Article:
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I'm wondering if there is a good way to delete multiple columns over a few different data sets in R. I have a data set that looks like:

RangeNumber    Time    Value    Quality    Approval
          1    2:00        1          1           1
          2    2:05        4          2           1

And I want to delete everything but the Time and Value columns in my data sets. I'm "deleting" them by setting each column to NULL, e.x.: data1$RangeNumber <- NULL.

I'm going to have upwards of 16 or more data sets with identical column setups, and data sets are going to be numbered in incremental order, e.x.: data1, data2, data3, &c.

I'm wondering if a for loop that iterates through all of the data set columns is the best way to accomplish this, or -- since I have read that R is slow at for loops-- if there is an easier way to do this. I'm also wondering if I need to combine all of my data sets into one variable, and then iterate through to remove the columns.

If a for loop is the best way to go, how would I set it up?

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3 Answers

up vote 2 down vote accepted

You want to gather those dataframes into a list and then run the Extract function over them. The first argument given to "[" should be TRUE so that all rows are obtained, and the second argument should be the column names (I made up three dataframes that varied in their row numbers and column names but all had 'Time' and 'Value' columns:

> datlist <- list(dat1,dat2,dat3)
> TimVal <- lapply(datlist, "[", TRUE, c("Time","Value") )
> TimVal
[[1]]
  Time Value
1 2:00     1
2 2:05     4

[[2]]
  Time Value
1 2:00     1
2 2:05     4

[[3]]
    Time Value
1   2:00     1
2   2:05     4
2.1 2:05     4
1.1 2:00     1

This is added in case the goal was to have them all together in the same dataframe:

> do.call(rbind, TimVal)
    Time Value
1   2:00     1
2   2:05     4
3   2:00     1
4   2:05     4
11  2:00     1
21  2:05     4
2.1 2:05     4
1.1 2:00     1

If you are very new to R you may not have figured out that the last code did not change TimVal; it only showed what value would be returned and to make the effect durable you would need to assign to a name. Perhaps even the same name:

TimVal <- do.call(rbind, TimVal):
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@qmoog, if you anticipate having to perform the same calculations across all of your 16 or more datasets, I also recommend this approach. Having a list of your data.frames can be very convenient in such scenarios. –  Ananda Mahto Sep 19 '12 at 17:30
    
This seems to be a good approach. I'm going to give this a try right now. –  qmoog Sep 19 '12 at 18:19
    
This is a good answer because it not only allows me to select the columns I need, but I can run another function in the data list to set the other columns to NULL. Thanks to both @mrdwab and @DWin –  qmoog Sep 19 '12 at 21:27
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Rather than delete, just choose the columns that you want, i.e.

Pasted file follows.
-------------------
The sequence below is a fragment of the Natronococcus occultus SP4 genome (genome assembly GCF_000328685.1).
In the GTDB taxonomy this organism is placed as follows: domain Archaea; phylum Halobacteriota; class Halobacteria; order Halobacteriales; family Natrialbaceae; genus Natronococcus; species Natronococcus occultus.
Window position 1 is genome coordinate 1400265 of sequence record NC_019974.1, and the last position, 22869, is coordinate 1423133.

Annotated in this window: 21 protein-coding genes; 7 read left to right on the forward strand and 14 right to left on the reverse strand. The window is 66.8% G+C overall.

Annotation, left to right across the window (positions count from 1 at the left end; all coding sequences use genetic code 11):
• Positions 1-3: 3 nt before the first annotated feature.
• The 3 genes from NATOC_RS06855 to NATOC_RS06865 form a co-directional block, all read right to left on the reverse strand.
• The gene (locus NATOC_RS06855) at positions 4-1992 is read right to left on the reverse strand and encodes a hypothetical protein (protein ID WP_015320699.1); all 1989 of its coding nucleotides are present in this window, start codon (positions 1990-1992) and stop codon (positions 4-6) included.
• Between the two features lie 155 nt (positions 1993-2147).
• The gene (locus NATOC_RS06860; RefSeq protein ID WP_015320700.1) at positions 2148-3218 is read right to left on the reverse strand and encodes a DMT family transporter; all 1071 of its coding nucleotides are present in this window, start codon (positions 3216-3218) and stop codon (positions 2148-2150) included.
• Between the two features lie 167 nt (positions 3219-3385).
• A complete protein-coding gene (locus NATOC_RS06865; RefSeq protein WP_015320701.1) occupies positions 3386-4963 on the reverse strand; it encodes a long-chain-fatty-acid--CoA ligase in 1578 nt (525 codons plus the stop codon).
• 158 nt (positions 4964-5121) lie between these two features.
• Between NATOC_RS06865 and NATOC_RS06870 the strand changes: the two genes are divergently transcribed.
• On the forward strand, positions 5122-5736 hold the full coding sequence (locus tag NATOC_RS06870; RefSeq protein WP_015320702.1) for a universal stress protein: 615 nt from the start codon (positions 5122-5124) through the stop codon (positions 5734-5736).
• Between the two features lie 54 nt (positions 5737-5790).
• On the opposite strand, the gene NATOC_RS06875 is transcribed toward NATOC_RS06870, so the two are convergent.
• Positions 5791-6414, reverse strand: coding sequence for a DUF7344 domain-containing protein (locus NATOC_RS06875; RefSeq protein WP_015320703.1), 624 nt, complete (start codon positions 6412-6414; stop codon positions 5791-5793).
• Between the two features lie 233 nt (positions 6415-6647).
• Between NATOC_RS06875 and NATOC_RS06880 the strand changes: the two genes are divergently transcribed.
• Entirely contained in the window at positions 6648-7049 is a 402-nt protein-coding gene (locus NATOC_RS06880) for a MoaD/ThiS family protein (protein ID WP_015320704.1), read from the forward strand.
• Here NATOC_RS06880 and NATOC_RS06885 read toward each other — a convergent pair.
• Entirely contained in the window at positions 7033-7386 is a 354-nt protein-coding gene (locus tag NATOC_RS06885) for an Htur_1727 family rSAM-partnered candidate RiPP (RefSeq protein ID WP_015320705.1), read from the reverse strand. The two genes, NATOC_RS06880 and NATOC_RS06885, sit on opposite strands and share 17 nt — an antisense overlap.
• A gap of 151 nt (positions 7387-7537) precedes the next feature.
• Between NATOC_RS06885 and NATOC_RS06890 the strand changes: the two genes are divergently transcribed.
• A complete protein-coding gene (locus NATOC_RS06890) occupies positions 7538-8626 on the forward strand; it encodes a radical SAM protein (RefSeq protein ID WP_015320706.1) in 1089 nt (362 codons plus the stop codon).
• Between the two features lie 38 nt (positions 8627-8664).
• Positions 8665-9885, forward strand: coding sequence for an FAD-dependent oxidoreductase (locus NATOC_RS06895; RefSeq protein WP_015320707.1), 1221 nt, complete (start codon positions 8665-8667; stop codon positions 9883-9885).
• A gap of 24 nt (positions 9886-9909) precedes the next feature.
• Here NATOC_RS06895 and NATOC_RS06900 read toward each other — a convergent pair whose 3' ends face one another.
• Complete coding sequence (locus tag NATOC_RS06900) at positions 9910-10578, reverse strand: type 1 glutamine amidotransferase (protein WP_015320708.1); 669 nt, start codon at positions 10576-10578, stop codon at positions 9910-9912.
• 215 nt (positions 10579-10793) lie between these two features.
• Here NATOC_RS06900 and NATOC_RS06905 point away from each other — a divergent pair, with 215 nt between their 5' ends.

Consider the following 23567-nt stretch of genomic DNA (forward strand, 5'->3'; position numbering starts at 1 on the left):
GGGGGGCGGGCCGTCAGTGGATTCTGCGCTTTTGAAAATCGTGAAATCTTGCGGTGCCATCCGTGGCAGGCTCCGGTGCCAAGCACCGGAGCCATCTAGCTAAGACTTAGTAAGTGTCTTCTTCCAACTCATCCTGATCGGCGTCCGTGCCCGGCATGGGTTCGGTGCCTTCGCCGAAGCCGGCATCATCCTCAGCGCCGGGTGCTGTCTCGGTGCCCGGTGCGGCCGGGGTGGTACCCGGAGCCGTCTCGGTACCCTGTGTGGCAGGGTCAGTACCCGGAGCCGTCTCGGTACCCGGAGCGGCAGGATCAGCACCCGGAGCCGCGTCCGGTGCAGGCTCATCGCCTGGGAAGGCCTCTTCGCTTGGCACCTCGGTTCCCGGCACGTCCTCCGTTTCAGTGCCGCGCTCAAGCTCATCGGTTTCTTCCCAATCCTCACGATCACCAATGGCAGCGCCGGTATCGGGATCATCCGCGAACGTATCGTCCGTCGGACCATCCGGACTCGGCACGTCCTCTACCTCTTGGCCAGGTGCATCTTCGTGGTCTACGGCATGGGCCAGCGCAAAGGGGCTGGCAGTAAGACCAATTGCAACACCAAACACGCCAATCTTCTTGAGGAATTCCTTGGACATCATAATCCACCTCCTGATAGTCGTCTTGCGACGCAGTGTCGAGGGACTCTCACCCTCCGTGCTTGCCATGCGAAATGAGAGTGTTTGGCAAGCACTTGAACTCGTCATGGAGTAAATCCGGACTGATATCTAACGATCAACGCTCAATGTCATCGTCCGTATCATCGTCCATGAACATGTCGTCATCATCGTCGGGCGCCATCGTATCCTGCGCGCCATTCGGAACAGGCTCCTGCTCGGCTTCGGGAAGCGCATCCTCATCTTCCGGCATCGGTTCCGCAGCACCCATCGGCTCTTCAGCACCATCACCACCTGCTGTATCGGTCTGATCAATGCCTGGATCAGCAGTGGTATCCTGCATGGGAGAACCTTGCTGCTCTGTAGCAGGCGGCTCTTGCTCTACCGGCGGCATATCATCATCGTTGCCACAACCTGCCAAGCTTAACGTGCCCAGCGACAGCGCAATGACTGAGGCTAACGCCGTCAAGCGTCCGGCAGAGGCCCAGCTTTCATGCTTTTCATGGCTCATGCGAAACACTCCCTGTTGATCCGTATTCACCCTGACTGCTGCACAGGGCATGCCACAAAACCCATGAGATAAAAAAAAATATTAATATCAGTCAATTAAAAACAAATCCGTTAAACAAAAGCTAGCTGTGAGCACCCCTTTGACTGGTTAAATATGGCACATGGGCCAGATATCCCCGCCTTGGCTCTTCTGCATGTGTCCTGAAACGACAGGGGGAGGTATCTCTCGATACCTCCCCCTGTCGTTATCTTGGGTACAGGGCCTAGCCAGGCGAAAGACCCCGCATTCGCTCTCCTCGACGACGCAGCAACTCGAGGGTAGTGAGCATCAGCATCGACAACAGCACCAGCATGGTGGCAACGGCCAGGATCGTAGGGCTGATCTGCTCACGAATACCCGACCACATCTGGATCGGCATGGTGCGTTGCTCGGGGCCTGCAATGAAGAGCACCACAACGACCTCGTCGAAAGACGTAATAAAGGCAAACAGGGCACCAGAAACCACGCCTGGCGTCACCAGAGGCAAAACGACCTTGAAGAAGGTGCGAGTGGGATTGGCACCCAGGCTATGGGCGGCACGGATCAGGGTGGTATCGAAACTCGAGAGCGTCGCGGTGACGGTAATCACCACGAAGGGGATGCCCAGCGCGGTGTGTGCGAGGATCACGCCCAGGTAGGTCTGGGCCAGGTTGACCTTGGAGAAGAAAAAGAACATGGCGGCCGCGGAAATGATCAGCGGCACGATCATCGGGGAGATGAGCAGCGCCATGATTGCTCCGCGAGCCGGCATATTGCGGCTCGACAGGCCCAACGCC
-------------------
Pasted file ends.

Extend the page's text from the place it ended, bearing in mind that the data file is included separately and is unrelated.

data1 = data1[, c(2, 3)]

The question still remains about your other data sets: data2, etc. I suspect that since your data frames are all "similar", you could combine them into a single data frame with an additional identifier column, id, which tells you the data set number. How you combine your data sets depends on how you data is stored. But typically, a for loop over read.csv is the way to go.

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Since I'm expecting most data frames to have ~50000 rows of data, I'm trying to be conscious of memory usage by deleting what I don't need. I like the idea of a id column if I do decide to combine them. –  qmoog Sep 19 '12 at 16:51
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I'm not sure if I should recommend these since these are pretty "destructive" methods.... Be sure that you have a backup of your original data before trying ;-)

This approach assumes that the datasets are already in your workspace and you just want new versions of them.

Both of these are pretty much the same. One option uses lapply() and the other uses for.

  • lapply

    lapply(ls(pattern = "data[0-9+]"),
           function(x) { assign(x, get(x)[2:3], envir = .GlobalEnv) })
    
  • for

    temp <- ls(pattern = "data[0-9+]")
    for (i in 1:length(temp)) {
      assign(temp[i], get(temp[i])[2:3])
    }
    

Basically, ls(.etc.) will create a vector of datasets in your workspace matching the naming pattern you provide. Then, you write a small function to select the columns you want to keep.

A less "destructive" approach would be to create new data.frames instead of overwriting the original ones. Something like this should do the trick:

lapply(ls(pattern = "data[0-9+]"),
       function(x) { assign(paste(x, "T", sep="."), 
                            get(x)[2:3], envir = .GlobalEnv) })
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That's a fair point about making a copy. My data is coming from a read-only source, so there's no worry about deleting the extraneous columns. –  qmoog Sep 19 '12 at 18:19
    
@qmoog, OK. As I mentioned in my answer, I had assumed from the way your question was stated that the datasets were already in your workspace, hence this suggested approach. –  Ananda Mahto Sep 19 '12 at 19:32
    
No worries. I should have mentioned that in my original question. –  qmoog Sep 19 '12 at 21:28
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